The Forward: From Immigrants to Americans

The colorful story of America's most successful Yiddish language newspaper, The Forward. From its founding in New York in 1897, the paper served as a mentor and secular rabbi to hundreds of thousands of Jewish immigrants. The Forward was not only a socialist advocate for sweatshop workers, it was a literary beacon featuring giants like l.B. Singer as well as translations of world literature. It pioneered special features such as the famous and much loved "Bintel Brief" (the first "Dear Abby"), and its "Gallery of Missing Husbands." This is a funny, affectionate, and soulful film tracing the origins of a rich secular Jewish tradition handed down to us by our grandparents and parents.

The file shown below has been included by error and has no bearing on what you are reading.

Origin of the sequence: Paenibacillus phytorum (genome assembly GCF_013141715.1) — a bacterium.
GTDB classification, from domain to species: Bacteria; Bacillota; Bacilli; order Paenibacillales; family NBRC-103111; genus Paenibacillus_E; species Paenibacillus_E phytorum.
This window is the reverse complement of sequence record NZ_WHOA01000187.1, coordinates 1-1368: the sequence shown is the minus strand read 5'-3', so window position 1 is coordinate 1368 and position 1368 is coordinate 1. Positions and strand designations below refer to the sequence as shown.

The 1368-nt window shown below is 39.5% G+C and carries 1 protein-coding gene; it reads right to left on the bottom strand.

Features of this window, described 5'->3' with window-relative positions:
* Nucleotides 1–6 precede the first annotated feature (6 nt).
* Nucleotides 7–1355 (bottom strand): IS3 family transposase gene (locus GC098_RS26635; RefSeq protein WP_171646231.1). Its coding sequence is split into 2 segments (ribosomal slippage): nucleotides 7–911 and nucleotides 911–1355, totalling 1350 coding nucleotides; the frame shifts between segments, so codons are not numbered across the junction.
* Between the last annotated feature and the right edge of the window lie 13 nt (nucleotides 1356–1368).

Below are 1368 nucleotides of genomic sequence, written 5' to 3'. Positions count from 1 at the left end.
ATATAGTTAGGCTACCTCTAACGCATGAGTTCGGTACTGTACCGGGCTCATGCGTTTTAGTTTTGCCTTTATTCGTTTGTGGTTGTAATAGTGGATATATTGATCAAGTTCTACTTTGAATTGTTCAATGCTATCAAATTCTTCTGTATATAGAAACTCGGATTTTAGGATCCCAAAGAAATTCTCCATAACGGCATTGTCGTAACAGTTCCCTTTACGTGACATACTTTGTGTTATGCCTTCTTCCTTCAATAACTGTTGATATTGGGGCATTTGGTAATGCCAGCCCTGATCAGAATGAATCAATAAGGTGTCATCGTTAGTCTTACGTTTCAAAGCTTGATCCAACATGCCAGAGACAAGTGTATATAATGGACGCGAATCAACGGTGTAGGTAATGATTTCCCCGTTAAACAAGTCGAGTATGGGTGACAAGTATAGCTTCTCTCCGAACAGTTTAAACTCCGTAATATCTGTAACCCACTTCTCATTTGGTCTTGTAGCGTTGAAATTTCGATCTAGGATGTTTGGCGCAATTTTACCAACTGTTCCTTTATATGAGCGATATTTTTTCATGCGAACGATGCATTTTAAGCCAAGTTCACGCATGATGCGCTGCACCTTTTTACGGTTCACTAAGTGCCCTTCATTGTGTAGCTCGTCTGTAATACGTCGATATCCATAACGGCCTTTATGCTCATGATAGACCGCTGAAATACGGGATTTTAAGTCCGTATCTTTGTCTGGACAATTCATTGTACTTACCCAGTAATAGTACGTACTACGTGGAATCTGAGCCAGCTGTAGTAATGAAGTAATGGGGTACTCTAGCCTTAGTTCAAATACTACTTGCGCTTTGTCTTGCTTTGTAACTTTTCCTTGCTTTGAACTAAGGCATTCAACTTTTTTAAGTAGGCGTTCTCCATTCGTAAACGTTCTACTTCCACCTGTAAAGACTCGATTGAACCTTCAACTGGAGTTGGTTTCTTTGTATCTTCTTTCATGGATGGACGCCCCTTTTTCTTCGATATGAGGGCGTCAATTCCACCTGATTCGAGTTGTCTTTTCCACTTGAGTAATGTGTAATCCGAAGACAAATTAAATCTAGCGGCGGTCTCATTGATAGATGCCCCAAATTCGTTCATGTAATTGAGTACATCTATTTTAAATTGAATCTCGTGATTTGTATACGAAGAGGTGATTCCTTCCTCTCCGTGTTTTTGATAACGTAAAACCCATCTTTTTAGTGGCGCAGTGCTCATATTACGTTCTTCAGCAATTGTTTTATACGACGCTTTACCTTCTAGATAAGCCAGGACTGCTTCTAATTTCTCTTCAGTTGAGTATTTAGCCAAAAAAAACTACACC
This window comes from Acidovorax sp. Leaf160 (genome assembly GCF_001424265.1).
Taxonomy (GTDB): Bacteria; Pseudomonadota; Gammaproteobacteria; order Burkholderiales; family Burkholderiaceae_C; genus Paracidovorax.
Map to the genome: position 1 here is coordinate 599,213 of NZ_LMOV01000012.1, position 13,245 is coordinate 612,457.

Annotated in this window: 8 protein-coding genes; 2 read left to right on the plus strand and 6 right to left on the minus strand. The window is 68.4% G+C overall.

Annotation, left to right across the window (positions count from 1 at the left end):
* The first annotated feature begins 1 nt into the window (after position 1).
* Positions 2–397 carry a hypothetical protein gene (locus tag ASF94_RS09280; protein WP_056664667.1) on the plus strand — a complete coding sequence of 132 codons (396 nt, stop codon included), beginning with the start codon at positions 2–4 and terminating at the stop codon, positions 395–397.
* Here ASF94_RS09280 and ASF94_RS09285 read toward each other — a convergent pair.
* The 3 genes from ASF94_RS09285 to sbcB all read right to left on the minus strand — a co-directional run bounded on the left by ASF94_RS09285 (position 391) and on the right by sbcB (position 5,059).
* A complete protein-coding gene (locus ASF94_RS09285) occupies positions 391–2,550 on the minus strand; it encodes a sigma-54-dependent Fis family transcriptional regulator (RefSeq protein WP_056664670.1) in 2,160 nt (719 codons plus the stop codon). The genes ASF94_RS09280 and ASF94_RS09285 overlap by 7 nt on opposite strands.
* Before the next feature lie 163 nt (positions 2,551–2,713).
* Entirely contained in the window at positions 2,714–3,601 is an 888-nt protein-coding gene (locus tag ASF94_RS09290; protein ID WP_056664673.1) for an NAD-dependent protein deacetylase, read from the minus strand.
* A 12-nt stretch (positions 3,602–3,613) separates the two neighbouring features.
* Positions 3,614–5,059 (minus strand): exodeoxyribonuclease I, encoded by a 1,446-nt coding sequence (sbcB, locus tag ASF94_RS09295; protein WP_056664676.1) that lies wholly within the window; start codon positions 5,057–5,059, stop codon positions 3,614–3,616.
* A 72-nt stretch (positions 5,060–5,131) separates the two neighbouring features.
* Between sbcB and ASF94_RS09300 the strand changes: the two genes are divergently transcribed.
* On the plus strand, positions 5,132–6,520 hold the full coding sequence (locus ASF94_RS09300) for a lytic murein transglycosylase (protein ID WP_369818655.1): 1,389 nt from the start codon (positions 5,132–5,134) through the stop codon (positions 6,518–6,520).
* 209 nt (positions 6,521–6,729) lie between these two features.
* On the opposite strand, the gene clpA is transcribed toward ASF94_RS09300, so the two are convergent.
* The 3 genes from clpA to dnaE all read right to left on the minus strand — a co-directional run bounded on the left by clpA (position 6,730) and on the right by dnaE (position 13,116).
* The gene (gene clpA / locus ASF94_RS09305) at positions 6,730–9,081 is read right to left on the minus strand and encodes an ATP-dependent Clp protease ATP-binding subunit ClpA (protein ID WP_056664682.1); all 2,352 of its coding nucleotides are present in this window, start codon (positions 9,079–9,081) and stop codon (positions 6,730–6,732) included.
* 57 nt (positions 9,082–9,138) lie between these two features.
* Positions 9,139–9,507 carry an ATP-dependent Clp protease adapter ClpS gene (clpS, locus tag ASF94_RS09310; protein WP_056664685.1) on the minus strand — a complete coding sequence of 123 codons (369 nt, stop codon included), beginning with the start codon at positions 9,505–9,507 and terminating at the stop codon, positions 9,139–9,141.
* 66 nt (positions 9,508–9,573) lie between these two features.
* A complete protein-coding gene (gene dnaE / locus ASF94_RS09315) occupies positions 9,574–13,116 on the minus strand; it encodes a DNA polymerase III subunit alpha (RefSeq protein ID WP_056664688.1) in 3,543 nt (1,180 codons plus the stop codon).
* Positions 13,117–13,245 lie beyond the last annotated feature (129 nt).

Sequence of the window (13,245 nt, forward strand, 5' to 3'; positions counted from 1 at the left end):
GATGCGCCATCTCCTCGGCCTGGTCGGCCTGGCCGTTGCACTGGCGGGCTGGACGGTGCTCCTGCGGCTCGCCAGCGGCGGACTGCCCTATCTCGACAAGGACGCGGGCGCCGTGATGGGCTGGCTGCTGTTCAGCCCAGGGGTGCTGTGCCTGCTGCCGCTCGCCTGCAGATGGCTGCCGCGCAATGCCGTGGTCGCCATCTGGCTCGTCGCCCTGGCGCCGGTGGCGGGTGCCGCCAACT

Marlene Booth is an award-winning filmmaker, who has worked in film since 1975, both as an independent filmmaker for her own company, Raphael Films, and for public television station WGBH-TV in Boston. She has produced and directed several major documentary films screened on PBS, at national and international film festivals, and in classrooms nationwide. Among Ms. Booth's awards is the Cine Golden Eagle, an Emmy nomination, a Bronze Apple from the National Educational Film/Video Festival, and Outstanding Independent Film at the New England Film & Video Festival. Her films were selected for screening at the Margaret Mead Film Festival, the Atlanta Film/Video Festival, Cinema du Reel in Paris, and Jewish Film Festivals in San Francisco, Boston, London and Moscow. She has received funding for her films from, among other places, the Iowa Humanities Board, the National Endowment for the Humanities, the Massachusetts Humanities Foundation, the Massachusetts Cultural Council, and the National Endowment for the Arts through the New England Regional Fellowships. Ms. Booth was born and raised in Des Moines, Iowa. She received a B.A. in Comparative Literature from Beloit College in 1970 and an M.F.A. in film from Yale University in 1975. She was a fellow at the Bunting Institute of Radcliffe College for the academic year 1985-86. In 1992, Ms. Booth founded Kesher, the Cambridge Community Hebrew School/After School. For her work at Kesher, Ms. Booth received the coveted Keter Torah Award from the Boston Bureau of Jewish Education, the Charlotte Bloomberg Award, and recognition as the parent Role Model of 1994 from the Boston Parent's Paper. FILMOGRAPHY Yidl in the Middle: Growing Up Jewish in Iowa, 1999. When I Was 14: A Survivor Remembers, 1995, (SF JFF 1996). The Double Burden: Three Generations of Working Mothers, 1992. The Forward: From Immigrants to Americans, 1989, (SF JFF 1989). Orange Line Symphony, 1987. Ra'ananah: A World of Our Own, 1981, (SF JFF 1981). They Had a Dream: Brown vs. Board of Education Twenty-five Years Later, 1980.
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